NEW YORK -- Fraud is expected to increase during the next year (24.9 percent) and became tougher to detect during the past year (31.4 percent), according to a recent Deloitte online poll. Yet, one-fifth of respondents (20.8 percent) don't use analytics or rare event modeling in their anti-fraud programs.
"Fraudsters are getting smarter, but tools to identify schemes earlier are advancing, too," said Shuba Balasubramanian, Deloitte Advisory principal in advanced analytics, Deloitte Transaction and Business Analytics LLP. "We see increasingly more organizations using advanced analytics for rare event modeling. Identifying anomalies — possibly fraud, waste or abuse — earlier than ever before can help stem financial losses and negative brand impact."
Kirk Petrie, Deloitte Advisory principal in advanced analytics, Deloitte Transaction and Business Analytics LLP, added, "When done well, analytics and rare event modeling accelerate fraud prevention and detection efforts. Good execution often involves executive leadership, legal, finance, risk, compliance — along with data scientists — so that faint signals of fraud can be identified and organizational improvements made. Unfortunately, few companies currently involve data science in their compliance directorates."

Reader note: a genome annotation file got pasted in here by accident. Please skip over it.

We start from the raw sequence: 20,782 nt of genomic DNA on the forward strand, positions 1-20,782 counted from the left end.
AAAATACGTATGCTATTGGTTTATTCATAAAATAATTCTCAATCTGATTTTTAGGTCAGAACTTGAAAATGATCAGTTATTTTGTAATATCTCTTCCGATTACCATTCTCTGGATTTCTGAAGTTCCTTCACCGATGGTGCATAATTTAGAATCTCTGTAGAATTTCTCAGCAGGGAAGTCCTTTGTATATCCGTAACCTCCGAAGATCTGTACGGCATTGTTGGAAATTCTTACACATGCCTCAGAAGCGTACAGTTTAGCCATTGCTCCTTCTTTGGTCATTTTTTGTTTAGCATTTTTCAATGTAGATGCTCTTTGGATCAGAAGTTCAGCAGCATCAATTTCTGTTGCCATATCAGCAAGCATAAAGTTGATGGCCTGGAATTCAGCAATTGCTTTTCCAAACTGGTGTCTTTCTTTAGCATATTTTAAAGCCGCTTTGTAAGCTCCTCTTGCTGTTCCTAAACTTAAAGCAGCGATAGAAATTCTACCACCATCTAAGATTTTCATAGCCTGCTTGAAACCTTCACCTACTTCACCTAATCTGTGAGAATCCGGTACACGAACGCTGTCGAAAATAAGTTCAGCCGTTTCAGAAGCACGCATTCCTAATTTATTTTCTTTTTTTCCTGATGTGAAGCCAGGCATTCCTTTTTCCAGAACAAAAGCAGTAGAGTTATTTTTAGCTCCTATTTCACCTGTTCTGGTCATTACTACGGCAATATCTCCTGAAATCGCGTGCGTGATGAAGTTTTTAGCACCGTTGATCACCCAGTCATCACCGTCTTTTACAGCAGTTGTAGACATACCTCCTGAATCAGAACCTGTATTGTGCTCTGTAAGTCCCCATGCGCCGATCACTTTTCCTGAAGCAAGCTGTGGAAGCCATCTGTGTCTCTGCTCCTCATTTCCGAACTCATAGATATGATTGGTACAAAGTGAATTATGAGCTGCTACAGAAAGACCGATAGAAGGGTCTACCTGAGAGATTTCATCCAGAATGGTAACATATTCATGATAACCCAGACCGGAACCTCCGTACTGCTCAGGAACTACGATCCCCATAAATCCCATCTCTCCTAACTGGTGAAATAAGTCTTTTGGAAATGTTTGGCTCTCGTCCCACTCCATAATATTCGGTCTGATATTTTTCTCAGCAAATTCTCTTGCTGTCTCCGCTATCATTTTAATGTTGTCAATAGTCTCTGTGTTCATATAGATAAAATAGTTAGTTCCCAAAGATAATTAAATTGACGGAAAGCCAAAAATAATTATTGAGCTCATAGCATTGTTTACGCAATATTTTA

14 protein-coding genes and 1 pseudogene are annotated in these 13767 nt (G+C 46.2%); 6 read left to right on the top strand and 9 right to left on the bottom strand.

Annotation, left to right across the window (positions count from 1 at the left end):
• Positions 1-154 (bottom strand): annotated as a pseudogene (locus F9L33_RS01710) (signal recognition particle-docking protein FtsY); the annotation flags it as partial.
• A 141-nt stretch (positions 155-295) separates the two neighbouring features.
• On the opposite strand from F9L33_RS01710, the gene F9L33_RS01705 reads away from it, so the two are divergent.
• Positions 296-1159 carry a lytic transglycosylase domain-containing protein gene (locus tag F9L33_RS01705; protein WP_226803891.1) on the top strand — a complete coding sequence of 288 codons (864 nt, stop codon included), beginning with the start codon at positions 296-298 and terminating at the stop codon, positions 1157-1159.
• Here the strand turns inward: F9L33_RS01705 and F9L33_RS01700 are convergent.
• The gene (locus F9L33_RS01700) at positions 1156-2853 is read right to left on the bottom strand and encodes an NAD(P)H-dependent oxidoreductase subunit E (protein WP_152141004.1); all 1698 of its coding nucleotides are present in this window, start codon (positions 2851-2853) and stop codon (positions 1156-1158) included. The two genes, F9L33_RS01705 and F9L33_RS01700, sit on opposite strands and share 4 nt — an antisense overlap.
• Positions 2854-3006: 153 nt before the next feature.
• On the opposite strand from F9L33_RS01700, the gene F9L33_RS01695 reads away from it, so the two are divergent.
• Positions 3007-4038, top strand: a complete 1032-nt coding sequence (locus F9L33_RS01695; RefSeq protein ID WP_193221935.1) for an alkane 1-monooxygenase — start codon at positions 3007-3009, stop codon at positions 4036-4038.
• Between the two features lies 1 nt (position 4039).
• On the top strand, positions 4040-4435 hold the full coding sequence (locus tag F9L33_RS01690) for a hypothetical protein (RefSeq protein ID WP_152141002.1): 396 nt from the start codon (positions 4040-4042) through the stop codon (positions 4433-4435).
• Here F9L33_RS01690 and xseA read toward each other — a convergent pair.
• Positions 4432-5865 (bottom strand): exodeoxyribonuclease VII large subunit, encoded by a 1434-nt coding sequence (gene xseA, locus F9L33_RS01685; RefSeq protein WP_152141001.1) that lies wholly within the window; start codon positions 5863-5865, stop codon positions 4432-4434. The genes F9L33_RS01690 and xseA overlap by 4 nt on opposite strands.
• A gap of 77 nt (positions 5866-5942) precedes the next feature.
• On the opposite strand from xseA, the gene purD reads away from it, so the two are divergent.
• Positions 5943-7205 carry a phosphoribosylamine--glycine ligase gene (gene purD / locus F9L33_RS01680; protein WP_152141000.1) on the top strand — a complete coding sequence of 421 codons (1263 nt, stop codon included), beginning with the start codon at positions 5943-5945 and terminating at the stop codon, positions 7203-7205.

Findings indicate the biggest challenges to using fraud analytics effectively are lack of resources (29.6 percent), treatment of fraud analytics as an IT issue, not an organizational priority (15.1 percent) and inability for leadership to understand the value (10.5 percent).